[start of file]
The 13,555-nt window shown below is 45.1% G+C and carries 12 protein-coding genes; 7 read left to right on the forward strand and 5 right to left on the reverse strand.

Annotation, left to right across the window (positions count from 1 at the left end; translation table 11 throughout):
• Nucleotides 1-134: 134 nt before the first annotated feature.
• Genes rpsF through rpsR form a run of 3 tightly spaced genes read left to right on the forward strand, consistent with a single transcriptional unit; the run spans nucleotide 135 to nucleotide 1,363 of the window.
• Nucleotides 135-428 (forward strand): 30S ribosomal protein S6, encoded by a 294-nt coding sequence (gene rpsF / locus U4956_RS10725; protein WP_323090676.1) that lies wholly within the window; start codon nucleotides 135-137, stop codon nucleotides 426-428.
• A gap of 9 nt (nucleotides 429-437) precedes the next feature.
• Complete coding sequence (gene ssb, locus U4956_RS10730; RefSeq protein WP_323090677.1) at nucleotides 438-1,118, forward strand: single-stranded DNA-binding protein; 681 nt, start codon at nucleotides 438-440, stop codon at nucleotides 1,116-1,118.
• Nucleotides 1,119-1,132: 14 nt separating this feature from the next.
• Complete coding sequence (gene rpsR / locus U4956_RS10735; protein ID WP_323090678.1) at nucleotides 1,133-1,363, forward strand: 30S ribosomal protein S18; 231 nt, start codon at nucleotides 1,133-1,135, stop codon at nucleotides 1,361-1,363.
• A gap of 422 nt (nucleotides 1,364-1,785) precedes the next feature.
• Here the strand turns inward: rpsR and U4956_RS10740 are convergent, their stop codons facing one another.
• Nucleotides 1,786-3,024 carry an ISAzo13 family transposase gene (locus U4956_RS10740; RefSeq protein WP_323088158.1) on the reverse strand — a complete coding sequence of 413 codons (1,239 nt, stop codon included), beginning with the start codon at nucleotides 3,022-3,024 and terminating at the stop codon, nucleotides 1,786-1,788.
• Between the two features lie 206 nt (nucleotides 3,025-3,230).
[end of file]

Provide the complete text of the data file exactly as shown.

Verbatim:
The 13,555-nt window shown below is 45.1% G+C and carries 12 protein-coding genes; 7 read left to right on the forward strand and 5 right to left on the reverse strand.

Annotation, left to right across the window (positions count from 1 at the left end; translation table 11 throughout):
• Nucleotides 1-134: 134 nt before the first annotated feature.
• Genes rpsF through rpsR form a run of 3 tightly spaced genes read left to right on the forward strand, consistent with a single transcriptional unit; the run spans nucleotide 135 to nucleotide 1,363 of the window.
• Nucleotides 135-428 (forward strand): 30S ribosomal protein S6, encoded by a 294-nt coding sequence (gene rpsF / locus U4956_RS10725; protein WP_323090676.1) that lies wholly within the window; start codon nucleotides 135-137, stop codon nucleotides 426-428.
• A gap of 9 nt (nucleotides 429-437) precedes the next feature.
• Complete coding sequence (gene ssb, locus U4956_RS10730; RefSeq protein WP_323090677.1) at nucleotides 438-1,118, forward strand: single-stranded DNA-binding protein; 681 nt, start codon at nucleotides 438-440, stop codon at nucleotides 1,116-1,118.
• Nucleotides 1,119-1,132: 14 nt separating this feature from the next.
• Complete coding sequence (gene rpsR / locus U4956_RS10735; protein ID WP_323090678.1) at nucleotides 1,133-1,363, forward strand: 30S ribosomal protein S18; 231 nt, start codon at nucleotides 1,133-1,135, stop codon at nucleotides 1,361-1,363.
• A gap of 422 nt (nucleotides 1,364-1,785) precedes the next feature.
• Here the strand turns inward: rpsR and U4956_RS10740 are convergent, their stop codons facing one another.
• Nucleotides 1,786-3,024 carry an ISAzo13 family transposase gene (locus U4956_RS10740; RefSeq protein WP_323088158.1) on the reverse strand — a complete coding sequence of 413 codons (1,239 nt, stop codon included), beginning with the start codon at nucleotides 3,022-3,024 and terminating at the stop codon, nucleotides 1,786-1,788.
• Between the two features lie 206 nt (nucleotides 3,025-3,230).